Outgoing Wright State provost Tom Sudkamp has said he plans to step down from his role in June but has not said whether he will return to a faculty position, retire or seek other job opportunities.
FIVE FAST READS
Published: Wednesday, April 25, 2018 @ 10:16 AM
— Pollen counts are spiking this week in Dayton, which was ranked one of the worst cities in the United States for allergy sufferers.
Pollen counts in Dayton will be high from Wednesday through Sunday, ranking 9.8 and higher. Pollen counts between 9.7 and 12 tend to affect most individuals who suffer from allergies to the pollen types of the season. Symptoms may become more severe during days with high pollen counts, according to Storm Center 7.
It’s not uncommon for allergy sufferers to experience harsh symptoms in the region. Dayton ranked No. 7 for the most challenging places to live with spring allergies in 2018, according to the Asthma and Allergy Foundation of America. The rankings are based on pollen counts, use of allergy medicines and availability of board-certified allergists.
In 2016, Dayton ranked No. 11.
Do you suffer from seasonal allergies?https://t.co/NgKdvil1ZT— Kara Driscoll (@KaraDDriscoll) April 25, 2018
» TRENDING BUSINESS NEWS: This $2 million Warren County estate is a rural paradise with a resort-style pool
“This report helps people in these areas be more aware of what may contribute to their allergy symptoms so they can work with their health care providers to get relief. With the right treatment plan, seasonal allergies can be managed for better quality of life,” said Kenneth Mendez, president and CEO of AAFA.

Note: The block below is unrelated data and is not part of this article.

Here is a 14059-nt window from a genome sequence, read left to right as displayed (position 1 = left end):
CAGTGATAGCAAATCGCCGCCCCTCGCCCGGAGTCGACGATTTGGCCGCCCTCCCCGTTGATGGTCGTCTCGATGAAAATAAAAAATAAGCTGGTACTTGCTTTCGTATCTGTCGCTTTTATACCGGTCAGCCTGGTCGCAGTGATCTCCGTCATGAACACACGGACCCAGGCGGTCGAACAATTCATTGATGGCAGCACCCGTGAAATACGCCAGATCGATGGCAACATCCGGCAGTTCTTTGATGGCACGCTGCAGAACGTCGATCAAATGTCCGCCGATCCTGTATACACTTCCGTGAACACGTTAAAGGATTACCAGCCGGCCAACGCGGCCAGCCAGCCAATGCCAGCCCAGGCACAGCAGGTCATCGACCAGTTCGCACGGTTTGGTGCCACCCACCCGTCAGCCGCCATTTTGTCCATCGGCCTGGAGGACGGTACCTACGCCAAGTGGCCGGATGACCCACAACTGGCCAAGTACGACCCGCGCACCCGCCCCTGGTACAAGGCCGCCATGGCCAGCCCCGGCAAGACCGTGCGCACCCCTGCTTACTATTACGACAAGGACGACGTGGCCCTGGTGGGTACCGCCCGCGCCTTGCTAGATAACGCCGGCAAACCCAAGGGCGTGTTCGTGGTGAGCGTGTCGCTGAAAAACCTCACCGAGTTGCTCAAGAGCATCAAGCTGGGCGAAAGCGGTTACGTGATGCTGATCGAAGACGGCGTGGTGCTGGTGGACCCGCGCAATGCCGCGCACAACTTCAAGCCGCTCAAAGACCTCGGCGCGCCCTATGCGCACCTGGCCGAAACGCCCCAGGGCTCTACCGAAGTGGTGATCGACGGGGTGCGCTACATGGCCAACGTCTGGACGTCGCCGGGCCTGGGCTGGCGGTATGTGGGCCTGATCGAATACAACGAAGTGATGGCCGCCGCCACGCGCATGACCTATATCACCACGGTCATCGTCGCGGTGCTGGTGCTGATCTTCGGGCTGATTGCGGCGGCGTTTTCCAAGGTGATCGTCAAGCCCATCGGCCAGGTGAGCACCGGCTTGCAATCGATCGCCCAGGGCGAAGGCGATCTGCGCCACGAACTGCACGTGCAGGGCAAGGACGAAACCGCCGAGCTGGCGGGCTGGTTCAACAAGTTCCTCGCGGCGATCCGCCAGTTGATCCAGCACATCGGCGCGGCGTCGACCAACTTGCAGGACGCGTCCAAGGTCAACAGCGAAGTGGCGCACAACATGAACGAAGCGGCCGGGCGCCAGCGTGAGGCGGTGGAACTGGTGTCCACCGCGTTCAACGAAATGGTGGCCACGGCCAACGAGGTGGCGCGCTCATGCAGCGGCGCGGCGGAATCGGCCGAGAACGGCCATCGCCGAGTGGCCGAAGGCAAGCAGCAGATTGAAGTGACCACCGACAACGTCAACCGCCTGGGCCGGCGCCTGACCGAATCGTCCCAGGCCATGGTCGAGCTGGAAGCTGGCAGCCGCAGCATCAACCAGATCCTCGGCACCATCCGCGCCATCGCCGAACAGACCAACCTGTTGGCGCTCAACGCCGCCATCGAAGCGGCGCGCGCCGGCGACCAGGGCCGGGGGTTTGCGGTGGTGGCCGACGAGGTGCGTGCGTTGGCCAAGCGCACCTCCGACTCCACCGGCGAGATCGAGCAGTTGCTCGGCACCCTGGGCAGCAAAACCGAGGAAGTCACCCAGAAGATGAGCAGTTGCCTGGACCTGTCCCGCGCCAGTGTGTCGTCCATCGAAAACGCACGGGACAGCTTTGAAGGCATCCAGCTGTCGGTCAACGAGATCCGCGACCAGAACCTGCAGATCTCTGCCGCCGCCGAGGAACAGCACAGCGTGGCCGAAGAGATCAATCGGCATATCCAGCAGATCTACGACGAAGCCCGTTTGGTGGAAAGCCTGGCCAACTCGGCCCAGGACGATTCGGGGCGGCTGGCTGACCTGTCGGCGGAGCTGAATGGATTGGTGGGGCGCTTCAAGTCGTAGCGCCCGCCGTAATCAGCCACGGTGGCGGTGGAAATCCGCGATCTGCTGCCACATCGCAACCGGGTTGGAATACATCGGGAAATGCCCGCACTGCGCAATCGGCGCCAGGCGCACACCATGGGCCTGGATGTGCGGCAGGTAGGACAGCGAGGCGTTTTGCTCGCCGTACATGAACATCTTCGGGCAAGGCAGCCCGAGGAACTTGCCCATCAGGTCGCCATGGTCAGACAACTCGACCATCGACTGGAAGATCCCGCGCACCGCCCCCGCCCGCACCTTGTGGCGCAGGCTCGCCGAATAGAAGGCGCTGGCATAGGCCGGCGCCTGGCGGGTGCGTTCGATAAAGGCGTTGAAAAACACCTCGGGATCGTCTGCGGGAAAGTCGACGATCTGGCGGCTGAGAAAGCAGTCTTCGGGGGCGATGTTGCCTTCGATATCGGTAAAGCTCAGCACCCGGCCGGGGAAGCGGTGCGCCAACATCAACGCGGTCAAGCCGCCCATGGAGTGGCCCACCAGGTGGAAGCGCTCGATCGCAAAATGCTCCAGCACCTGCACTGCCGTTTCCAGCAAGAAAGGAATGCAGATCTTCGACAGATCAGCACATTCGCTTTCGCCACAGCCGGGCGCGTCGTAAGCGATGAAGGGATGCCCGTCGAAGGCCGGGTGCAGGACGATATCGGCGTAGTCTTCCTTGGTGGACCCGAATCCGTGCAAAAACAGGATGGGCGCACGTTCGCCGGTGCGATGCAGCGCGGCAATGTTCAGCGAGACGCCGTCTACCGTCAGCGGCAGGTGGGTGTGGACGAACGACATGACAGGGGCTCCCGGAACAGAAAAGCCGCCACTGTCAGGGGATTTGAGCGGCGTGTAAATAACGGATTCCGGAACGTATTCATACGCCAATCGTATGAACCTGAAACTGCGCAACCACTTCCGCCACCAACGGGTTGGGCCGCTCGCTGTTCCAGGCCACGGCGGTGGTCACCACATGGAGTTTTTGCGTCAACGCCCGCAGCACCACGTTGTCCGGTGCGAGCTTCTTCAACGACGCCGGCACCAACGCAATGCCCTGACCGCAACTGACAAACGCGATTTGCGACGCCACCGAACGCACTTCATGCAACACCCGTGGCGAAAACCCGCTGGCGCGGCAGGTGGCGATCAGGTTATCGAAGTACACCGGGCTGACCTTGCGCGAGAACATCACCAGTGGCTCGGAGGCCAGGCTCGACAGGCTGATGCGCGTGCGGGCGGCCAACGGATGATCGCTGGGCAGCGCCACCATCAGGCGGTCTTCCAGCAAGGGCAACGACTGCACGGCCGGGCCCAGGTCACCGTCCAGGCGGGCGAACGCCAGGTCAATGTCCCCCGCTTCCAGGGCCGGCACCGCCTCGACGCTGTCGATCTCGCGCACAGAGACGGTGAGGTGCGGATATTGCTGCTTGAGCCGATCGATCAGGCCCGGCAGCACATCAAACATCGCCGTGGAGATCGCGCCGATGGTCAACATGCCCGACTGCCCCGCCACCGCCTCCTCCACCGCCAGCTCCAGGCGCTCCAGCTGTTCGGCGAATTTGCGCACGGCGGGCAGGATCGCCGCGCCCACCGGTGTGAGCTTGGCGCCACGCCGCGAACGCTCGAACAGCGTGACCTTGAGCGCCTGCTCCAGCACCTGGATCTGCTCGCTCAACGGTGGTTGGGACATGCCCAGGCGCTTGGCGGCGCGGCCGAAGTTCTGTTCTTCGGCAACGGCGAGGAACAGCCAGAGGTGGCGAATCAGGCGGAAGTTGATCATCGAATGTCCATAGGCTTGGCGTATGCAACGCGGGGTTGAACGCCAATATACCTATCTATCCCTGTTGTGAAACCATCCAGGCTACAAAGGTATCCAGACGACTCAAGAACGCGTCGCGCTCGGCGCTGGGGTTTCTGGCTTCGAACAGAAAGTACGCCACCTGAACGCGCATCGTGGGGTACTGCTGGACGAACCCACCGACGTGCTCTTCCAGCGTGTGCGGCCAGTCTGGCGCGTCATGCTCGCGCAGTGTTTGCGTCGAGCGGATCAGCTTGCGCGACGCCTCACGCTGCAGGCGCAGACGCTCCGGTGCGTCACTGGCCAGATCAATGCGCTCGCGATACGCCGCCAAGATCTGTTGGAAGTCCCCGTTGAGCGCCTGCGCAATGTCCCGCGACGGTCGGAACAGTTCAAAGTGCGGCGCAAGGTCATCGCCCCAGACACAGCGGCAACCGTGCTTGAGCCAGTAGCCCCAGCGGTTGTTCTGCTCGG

Why is spring such a bad time for allergies? Tree pollen is highest in the spring. It can even start as early as January or February in parts of the country. Grass pollen also starts to appear later in the season. Symptoms can include sneezing, congestion, itchy eyes and a runny nose. Those with allergic asthma might also have asthma flare-ups.
To reduce your exposure to seasonal allergens, use an air conditioner and a dehumidifier to keep air clean, cool and dry; stay indoors, especially in the morning when pollen counts are highest, and on windy days; keep windows closed in your home and car; and shower after spending extended periods of time outdoors.
FIVE FAST BUSINESS READS
Published: Wednesday, April 25, 2018 @ 8:31 AM
Updated: Wednesday, April 25, 2018 @ 9:45 AM
PERRY TWP. — UPDATE @ 9:45 a.m.:
SWAT crews have arrived at the scene of an apparent standoff at a Perry Twp. home Wednesday morning.
The standoff is currently occurring at the same house as a previous standoff on March 31, according to dispatch records.
Two people were arrested in the March 31 incident, however, it was not clear if Wednesday’s incident is connected to the previous incident.
Several officers continue to block both directions of South Wolf Creek Pike near Keener Road for the incident.
We’ll update this page as new details become available.
South Wolf Creek Pike is currently blocked in both directions between Keener and Air Hill roads in Perry Twp. due to police activity.
Reports multiple deputies and officers are currently blocking the road, but additional details about the incident were not available.